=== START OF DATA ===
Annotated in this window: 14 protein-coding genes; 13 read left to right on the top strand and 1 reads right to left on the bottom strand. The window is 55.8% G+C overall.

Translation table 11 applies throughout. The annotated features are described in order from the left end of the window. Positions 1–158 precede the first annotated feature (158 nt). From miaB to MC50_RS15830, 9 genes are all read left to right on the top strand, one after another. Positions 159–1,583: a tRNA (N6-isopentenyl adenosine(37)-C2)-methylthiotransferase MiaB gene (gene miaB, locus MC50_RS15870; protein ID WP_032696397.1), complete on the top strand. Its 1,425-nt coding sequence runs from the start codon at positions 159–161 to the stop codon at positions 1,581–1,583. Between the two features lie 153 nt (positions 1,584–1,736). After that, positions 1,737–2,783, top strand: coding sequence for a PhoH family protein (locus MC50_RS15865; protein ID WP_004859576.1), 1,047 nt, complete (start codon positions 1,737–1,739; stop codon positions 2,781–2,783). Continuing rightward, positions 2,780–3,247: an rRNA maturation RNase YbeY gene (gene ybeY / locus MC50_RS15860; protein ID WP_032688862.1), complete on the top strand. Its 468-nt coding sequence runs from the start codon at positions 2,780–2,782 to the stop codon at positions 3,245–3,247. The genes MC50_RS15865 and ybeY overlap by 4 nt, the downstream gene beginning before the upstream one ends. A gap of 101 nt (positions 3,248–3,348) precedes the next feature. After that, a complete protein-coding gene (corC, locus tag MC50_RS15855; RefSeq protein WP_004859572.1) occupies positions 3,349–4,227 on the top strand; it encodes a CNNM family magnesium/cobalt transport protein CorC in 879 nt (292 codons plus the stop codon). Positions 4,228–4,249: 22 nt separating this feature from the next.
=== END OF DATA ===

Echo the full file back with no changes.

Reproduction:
Annotated in this window: 14 protein-coding genes; 13 read left to right on the top strand and 1 reads right to left on the bottom strand. The window is 55.8% G+C overall.

Translation table 11 applies throughout. The annotated features are described in order from the left end of the window. Positions 1–158 precede the first annotated feature (158 nt). From miaB to MC50_RS15830, 9 genes are all read left to right on the top strand, one after another. Positions 159–1,583: a tRNA (N6-isopentenyl adenosine(37)-C2)-methylthiotransferase MiaB gene (gene miaB, locus MC50_RS15870; protein ID WP_032696397.1), complete on the top strand. Its 1,425-nt coding sequence runs from the start codon at positions 159–161 to the stop codon at positions 1,581–1,583. Between the two features lie 153 nt (positions 1,584–1,736). After that, positions 1,737–2,783, top strand: coding sequence for a PhoH family protein (locus MC50_RS15865; protein ID WP_004859576.1), 1,047 nt, complete (start codon positions 1,737–1,739; stop codon positions 2,781–2,783). Continuing rightward, positions 2,780–3,247: an rRNA maturation RNase YbeY gene (gene ybeY / locus MC50_RS15860; protein ID WP_032688862.1), complete on the top strand. Its 468-nt coding sequence runs from the start codon at positions 2,780–2,782 to the stop codon at positions 3,245–3,247. The genes MC50_RS15865 and ybeY overlap by 4 nt, the downstream gene beginning before the upstream one ends. A gap of 101 nt (positions 3,248–3,348) precedes the next feature. After that, a complete protein-coding gene (corC, locus tag MC50_RS15855; RefSeq protein WP_004859572.1) occupies positions 3,349–4,227 on the top strand; it encodes a CNNM family magnesium/cobalt transport protein CorC in 879 nt (292 codons plus the stop codon). Positions 4,228–4,249: 22 nt separating this feature from the next.